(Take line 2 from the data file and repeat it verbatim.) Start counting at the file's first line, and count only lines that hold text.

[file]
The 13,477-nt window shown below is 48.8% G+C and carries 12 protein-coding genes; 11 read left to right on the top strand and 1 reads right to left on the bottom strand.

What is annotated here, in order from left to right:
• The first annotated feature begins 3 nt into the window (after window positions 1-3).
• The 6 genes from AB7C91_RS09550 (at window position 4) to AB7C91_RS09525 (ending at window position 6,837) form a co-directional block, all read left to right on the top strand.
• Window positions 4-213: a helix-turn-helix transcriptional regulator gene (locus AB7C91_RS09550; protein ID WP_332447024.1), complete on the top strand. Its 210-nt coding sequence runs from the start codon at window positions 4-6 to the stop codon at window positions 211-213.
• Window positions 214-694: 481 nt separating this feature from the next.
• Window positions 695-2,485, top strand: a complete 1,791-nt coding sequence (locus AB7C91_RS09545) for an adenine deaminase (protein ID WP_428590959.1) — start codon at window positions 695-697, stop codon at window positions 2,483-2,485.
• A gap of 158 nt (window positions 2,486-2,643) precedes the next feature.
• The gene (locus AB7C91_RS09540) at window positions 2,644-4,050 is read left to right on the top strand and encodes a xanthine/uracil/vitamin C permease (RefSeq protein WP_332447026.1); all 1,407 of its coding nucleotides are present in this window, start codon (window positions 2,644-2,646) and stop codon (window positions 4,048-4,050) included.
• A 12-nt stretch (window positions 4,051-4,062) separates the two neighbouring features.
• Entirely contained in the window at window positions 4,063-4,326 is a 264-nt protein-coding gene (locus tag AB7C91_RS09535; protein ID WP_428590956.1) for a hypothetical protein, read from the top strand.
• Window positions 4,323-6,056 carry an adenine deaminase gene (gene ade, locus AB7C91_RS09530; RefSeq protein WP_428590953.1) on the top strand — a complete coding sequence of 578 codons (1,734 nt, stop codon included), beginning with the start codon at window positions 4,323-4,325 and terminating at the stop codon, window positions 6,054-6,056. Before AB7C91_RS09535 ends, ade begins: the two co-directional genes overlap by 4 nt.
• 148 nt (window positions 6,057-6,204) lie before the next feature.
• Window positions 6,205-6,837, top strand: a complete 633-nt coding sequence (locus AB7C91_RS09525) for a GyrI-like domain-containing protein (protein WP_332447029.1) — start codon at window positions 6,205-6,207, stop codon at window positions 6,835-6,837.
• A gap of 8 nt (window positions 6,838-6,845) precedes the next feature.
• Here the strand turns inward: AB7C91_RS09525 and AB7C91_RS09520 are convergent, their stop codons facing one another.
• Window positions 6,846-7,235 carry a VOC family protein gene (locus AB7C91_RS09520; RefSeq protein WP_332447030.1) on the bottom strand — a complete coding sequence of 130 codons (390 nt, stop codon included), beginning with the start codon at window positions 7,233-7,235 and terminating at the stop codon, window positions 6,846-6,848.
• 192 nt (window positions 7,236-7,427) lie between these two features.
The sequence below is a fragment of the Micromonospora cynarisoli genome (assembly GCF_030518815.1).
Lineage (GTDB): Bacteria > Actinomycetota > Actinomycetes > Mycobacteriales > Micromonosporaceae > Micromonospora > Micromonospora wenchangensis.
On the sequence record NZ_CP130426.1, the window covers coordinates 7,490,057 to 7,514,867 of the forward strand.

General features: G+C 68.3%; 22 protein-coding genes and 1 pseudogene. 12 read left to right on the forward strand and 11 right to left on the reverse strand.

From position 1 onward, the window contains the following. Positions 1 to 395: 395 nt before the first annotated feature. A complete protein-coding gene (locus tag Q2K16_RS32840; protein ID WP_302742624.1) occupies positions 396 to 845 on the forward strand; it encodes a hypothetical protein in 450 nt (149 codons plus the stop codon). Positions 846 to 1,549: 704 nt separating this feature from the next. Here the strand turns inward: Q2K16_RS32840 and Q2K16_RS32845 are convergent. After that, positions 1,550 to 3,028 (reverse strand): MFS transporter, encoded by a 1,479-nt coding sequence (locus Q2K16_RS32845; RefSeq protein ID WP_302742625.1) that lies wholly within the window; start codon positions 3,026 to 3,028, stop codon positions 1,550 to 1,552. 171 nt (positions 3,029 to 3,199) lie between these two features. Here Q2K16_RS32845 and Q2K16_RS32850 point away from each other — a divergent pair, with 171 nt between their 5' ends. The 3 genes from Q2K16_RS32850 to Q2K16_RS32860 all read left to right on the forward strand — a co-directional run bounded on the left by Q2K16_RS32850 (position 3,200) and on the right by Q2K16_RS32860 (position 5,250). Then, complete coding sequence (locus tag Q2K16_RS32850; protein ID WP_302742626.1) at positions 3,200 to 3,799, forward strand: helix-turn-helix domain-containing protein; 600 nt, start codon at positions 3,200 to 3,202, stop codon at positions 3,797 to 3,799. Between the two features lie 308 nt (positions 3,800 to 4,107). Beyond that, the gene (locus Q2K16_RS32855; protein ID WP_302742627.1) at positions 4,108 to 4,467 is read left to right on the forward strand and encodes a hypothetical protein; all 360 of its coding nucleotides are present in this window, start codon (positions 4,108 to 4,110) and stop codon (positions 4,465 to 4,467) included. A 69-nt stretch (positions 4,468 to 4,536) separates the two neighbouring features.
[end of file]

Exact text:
What is annotated here, in order from left to right: